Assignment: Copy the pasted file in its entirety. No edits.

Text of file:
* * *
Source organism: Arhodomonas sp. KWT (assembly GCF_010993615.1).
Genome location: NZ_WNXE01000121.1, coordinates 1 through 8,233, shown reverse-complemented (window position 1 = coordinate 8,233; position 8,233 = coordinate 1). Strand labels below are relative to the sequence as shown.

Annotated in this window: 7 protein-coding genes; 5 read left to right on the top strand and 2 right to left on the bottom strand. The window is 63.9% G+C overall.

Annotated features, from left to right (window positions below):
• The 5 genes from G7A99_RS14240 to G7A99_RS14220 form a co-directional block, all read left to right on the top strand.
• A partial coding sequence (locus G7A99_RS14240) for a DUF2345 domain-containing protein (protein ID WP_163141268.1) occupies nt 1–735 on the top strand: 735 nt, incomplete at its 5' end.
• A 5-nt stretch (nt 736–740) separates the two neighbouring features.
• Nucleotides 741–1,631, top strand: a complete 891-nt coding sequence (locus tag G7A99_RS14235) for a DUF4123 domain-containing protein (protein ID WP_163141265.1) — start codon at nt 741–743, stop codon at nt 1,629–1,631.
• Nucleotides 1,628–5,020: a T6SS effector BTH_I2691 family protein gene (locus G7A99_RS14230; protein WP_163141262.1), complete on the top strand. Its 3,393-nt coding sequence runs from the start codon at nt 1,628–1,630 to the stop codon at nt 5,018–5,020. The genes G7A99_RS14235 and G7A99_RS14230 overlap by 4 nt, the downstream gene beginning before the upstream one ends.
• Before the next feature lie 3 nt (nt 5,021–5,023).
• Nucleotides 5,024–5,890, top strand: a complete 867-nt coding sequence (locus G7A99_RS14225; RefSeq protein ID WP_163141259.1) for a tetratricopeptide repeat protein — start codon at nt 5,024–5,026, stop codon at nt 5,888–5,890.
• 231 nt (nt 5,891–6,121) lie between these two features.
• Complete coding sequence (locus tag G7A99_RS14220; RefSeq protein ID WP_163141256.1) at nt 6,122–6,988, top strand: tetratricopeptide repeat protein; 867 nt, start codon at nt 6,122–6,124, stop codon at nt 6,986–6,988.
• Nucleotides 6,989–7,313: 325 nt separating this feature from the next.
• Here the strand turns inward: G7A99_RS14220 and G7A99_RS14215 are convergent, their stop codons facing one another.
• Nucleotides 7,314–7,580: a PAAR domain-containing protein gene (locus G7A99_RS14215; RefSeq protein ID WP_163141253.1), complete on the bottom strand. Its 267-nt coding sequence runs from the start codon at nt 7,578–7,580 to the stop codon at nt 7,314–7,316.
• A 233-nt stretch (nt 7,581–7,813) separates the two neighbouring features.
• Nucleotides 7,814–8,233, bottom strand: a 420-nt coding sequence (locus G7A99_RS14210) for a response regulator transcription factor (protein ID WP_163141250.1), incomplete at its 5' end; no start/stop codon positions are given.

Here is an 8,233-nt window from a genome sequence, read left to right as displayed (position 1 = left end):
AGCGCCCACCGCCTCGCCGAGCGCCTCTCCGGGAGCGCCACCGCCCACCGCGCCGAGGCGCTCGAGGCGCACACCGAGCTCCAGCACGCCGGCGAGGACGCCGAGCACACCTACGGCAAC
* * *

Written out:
Source organism: Arhodomonas sp. KWT (assembly GCF_010993615.1).
Genome location: NZ_WNXE01000121.1, coordinates 1 through 8,233, shown reverse-complemented (window position 1 = coordinate 8,233; position 8,233 = coordinate 1). Strand labels below are relative to the sequence as shown.

Annotated in this window: 7 protein-coding genes; 5 read left to right on the top strand and 2 right to left on the bottom strand. The window is 63.9% G+C overall.

Annotated features, from left to right (window positions below):
• The 5 genes from G7A99_RS14240 to G7A99_RS14220 form a co-directional block, all read left to right on the top strand.
• A partial coding sequence (locus G7A99_RS14240) for a DUF2345 domain-containing protein (protein ID WP_163141268.1) occupies nt 1–735 on the top strand: 735 nt, incomplete at its 5' end.
• A 5-nt stretch (nt 736–740) separates the two neighbouring features.
• Nucleotides 741–1,631, top strand: a complete 891-nt coding sequence (locus tag G7A99_RS14235) for a DUF4123 domain-containing protein (protein ID WP_163141265.1) — start codon at nt 741–743, stop codon at nt 1,629–1,631.
• Nucleotides 1,628–5,020: a T6SS effector BTH_I2691 family protein gene (locus G7A99_RS14230; protein WP_163141262.1), complete on the top strand. Its 3,393-nt coding sequence runs from the start codon at nt 1,628–1,630 to the stop codon at nt 5,018–5,020. The genes G7A99_RS14235 and G7A99_RS14230 overlap by 4 nt, the downstream gene beginning before the upstream one ends.
• Before the next feature lie 3 nt (nt 5,021–5,023).
• Nucleotides 5,024–5,890, top strand: a complete 867-nt coding sequence (locus G7A99_RS14225; RefSeq protein ID WP_163141259.1) for a tetratricopeptide repeat protein — start codon at nt 5,024–5,026, stop codon at nt 5,888–5,890.
• 231 nt (nt 5,891–6,121) lie between these two features.
• Complete coding sequence (locus tag G7A99_RS14220; RefSeq protein ID WP_163141256.1) at nt 6,122–6,988, top strand: tetratricopeptide repeat protein; 867 nt, start codon at nt 6,122–6,124, stop codon at nt 6,986–6,988.
• Nucleotides 6,989–7,313: 325 nt separating this feature from the next.
• Here the strand turns inward: G7A99_RS14220 and G7A99_RS14215 are convergent, their stop codons facing one another.
• Nucleotides 7,314–7,580: a PAAR domain-containing protein gene (locus G7A99_RS14215; RefSeq protein ID WP_163141253.1), complete on the bottom strand. Its 267-nt coding sequence runs from the start codon at nt 7,578–7,580 to the stop codon at nt 7,314–7,316.
• A 233-nt stretch (nt 7,581–7,813) separates the two neighbouring features.
• Nucleotides 7,814–8,233, bottom strand: a 420-nt coding sequence (locus G7A99_RS14210) for a response regulator transcription factor (protein ID WP_163141250.1), incomplete at its 5' end; no start/stop codon positions are given.

Here is an 8,233-nt window from a genome sequence, read left to right as displayed (position 1 = left end):
AGCGCCCACCGCCTCGCCGAGCGCCTCTCCGGGAGCGCCACCGCCCACCGCGCCGAGGCGCTCGAGGCGCACACCGAGCTCCAGCACGCCGGCGAGGACGCCGAGCACACCTACGGCAAC